By PROF. DR. HALIMU SHAURI
(Dean; School of Humanities and Social Sciences; Pwani University)
Epidemics are not just Epidemics! You are wondering what I mean! Yes, epidemics come with many innovations amongst the population, some positive and others negative.
To many of us COVID-19 is a problem, an insurmountable challenge. In fact, the way the epidemic was handled when it first landed in the country by the majority, including the government, signified the lethal nature of the virus.
In a way, all of us were to be scared about it. And if we were to do anything, it was to innovate positive ways to help mitigate it.
I want to take you to a brief journey of how we vilified the majority against coming with positive innovative ways of helping fight the virus. We closed colleges and universities, our centres of excellence, research and innovation.
If you do a mapping of our universities, public and private, you will find departments and sections or even divisions carrying the word innovation.
Where were these institutions to Innovate and help the country to deal with the virus if all of them were officially closed and staff ordered to work from home!
Looking back am wondering how laboratory technicians, scientists reliant on laboratories, engineers, including medical engineers and their students are working from home.
To scare innovations the communication from the national coordinating team has been consistent stay at home, be safe, self-quarantine etc.
Further, a curfew was imposed and later in some counties cessation of movement. All these measures instilled fear and rubbed in the minds of Kenyans and professionals in particular a mindset of inability and helplessness.
Many professionals were turned into a mindset of waiting for others to come up with solutions as they developed a feeling of I can’t do anything to help.
Indeed, these COVID-19 measures and fear mongering made many professionals to stop thinking.
Imagine how many doctors, I mean Doctors of Philosophy, Masters, Professors the country has had that have gone quite like their friends politicians! Imagine the waste of human resources or brains that together could have engineered Innovations to deal with the pandemic.
A few of those who on personal motivation decided to Innovate have shown us what we are missing and can achieve.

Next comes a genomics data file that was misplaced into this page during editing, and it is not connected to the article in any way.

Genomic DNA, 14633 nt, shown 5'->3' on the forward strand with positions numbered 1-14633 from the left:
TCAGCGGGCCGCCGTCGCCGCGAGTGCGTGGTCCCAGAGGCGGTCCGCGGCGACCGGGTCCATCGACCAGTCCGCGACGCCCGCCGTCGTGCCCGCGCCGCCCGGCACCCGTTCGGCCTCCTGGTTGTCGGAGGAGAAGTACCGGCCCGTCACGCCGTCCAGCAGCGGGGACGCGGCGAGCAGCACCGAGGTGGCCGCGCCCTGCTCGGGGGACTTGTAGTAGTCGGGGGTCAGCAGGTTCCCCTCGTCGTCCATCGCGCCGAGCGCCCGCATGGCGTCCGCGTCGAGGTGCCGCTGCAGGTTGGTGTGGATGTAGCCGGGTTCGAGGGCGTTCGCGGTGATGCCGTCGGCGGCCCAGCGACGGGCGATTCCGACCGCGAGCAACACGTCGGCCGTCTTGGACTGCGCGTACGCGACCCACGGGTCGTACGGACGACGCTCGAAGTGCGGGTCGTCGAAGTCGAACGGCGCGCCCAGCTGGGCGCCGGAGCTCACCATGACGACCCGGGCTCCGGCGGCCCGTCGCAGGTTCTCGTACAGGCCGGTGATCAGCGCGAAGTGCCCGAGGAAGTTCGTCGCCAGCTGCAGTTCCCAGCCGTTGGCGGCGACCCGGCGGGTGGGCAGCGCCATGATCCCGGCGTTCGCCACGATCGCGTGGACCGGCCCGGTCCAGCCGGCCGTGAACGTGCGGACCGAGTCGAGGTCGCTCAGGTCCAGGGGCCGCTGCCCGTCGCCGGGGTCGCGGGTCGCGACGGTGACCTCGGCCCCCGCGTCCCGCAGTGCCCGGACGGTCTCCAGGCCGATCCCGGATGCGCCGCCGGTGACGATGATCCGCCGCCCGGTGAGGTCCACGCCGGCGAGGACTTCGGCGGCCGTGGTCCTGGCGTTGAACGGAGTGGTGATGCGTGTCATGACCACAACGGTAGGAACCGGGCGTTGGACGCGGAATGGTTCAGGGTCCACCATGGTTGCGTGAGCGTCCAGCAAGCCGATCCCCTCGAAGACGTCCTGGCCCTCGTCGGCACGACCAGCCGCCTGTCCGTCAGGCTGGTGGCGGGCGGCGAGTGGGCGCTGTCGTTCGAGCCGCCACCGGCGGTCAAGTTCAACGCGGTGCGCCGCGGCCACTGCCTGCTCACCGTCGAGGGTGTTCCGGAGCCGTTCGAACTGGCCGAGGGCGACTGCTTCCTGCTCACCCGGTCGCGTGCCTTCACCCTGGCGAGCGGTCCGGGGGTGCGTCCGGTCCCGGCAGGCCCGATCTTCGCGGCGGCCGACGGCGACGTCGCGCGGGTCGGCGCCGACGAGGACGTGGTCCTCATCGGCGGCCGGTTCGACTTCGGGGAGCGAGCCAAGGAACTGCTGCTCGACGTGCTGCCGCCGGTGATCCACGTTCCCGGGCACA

The Kenyatta University students and staff, KEMRI and Pwani University staff to mention but a few.
What if all scientists, researchers, engineers or professionals were encouraged to practice and help the fight? I am really sure we would have made a leap in mitigating COVID-19.
However, as we were busy closing colleges and universities, our centre of excellence and innovation it seems cartels were busy analyzing how to reap from the sad situation. Remember, I said one can innovate positively or negatively or can see COVID-19 as a scaring problem, while another one sees it as an opportunity.
From the complaints of those who were kept in forced quarantine from abroad that were all over the media, with some threatening to commit suicide and others paying bribes to move in and out of quarantine centres, it was becoming apparent that quarantine centres were being taken away by cartels and being converted into commercial centres and money minting factories.
From the recent story, originating from 001, going around in the social media and alleged reported to Muslim for Human Rights (MUHURI) for action, it glaring that there is clear “Cartelinization” of COVID-19 isolation centres.
I am yet to receive a convincing statement from the accused Institutions in the video story, meaning that there is some truth in the allegations.
The extent that their is a link from a medical practitioner, all the way to the isolation centres and laboratory or testing centre, characterize a clear picture of a cartel.
The modus operandi being to convince a client to go for the test, send the client to the isolation centres with a promise of quick results and reveal to them that they have to stay for 14 days in the centre and then charge them for staying and enjoying the facilities.
This revelation throws into a big challenge the state aim of Mass Testing. While the Governor of Mombasa County was crying the low turnout in mass testing centres, I did wrote explaining why the low turnout in my sister article and now it must be very obvious to him and team that there is a huge problem to surmount.
Making people to embrace mass testing is being made to become an elephant task by cartels.
Finally, I want to urge the government to handle this as a crisis that can reverse the gains made so far in mitigating COVID-19, especially the idea to move forward towards mass testing.
Government agencies charged with criminality and security must move fast to identify the cartel, if any, dismantle it in earnest.
The government should then strengthen the national coordinating team with experts in behavior change, especially psychologists, sociologists and crisis and persuasive communication experts to deal with the “Cartelinization” of COVID-19 isolation centres that have been exposed.
Video rights and responsibility courtesy of producer